Called 'Luck of Edenhall', this yellowish glass beaker, brilliantly enamelled in red, blue, green and gilt, was first mentioned in 1729 in a ballad referring to a drinking match organized at Eden Hall in 1721.
Goblet ('The Luck of Edenhall') by Unknown Artist, c. 1355
© V&A Picture Library
- Glass painted in enamel colours & gilt
- 15.8 x 11.1 cm
- Art Fund grant:
- £1,500 ( Total: £5,500)
- Acquired in:
- Sir Nigel Courtney Musgrave
It also featured in Gentleman's Magazine in 1791, in an article written by W.M. - almost certainly Sir William Musgrave of Edenhall- and was equally celebrated in a ballad by Johan Ludwig Uhland. It was probably made in Aleppo, Syria, in the mid-fourteenth century and possibly brought back from the crusades. Its case of leatherwork is probably from the Narbonne region and may justify its perfect condition. A sacred monogram on the case suggests that the glass may have only served as a chalice. This is evidence that the 'Luck' was in the possession of the Musgrave family at a very early date; it unquestionably possesses one of the longest pedigrees of any glass object in an English collection.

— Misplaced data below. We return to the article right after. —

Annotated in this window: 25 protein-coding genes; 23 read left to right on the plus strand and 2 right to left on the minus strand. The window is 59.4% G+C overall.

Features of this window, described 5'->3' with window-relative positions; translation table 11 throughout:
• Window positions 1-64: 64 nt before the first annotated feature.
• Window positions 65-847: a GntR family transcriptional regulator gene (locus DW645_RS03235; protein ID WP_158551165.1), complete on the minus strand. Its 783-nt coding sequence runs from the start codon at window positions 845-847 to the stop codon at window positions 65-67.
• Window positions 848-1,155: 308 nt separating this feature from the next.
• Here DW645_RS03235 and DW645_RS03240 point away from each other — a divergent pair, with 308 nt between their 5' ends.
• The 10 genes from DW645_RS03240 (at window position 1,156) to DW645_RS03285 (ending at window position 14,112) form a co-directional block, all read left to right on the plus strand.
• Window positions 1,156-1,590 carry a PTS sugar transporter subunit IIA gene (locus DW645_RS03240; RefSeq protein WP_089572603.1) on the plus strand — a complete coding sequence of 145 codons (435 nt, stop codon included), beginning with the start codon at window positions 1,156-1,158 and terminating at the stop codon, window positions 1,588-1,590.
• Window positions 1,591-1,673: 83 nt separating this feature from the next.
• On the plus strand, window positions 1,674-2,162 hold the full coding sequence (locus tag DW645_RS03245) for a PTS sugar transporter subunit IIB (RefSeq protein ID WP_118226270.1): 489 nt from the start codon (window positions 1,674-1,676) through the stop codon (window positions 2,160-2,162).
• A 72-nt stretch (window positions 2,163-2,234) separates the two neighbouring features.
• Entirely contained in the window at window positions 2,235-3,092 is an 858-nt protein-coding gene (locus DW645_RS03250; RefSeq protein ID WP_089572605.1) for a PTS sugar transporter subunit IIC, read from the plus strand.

Musgrave family, Eden Hall, near Penrith. On loan to the Victoria and Albert Museum from Sir Nigel Courtenay Musgrave from 1926 to its acquisition.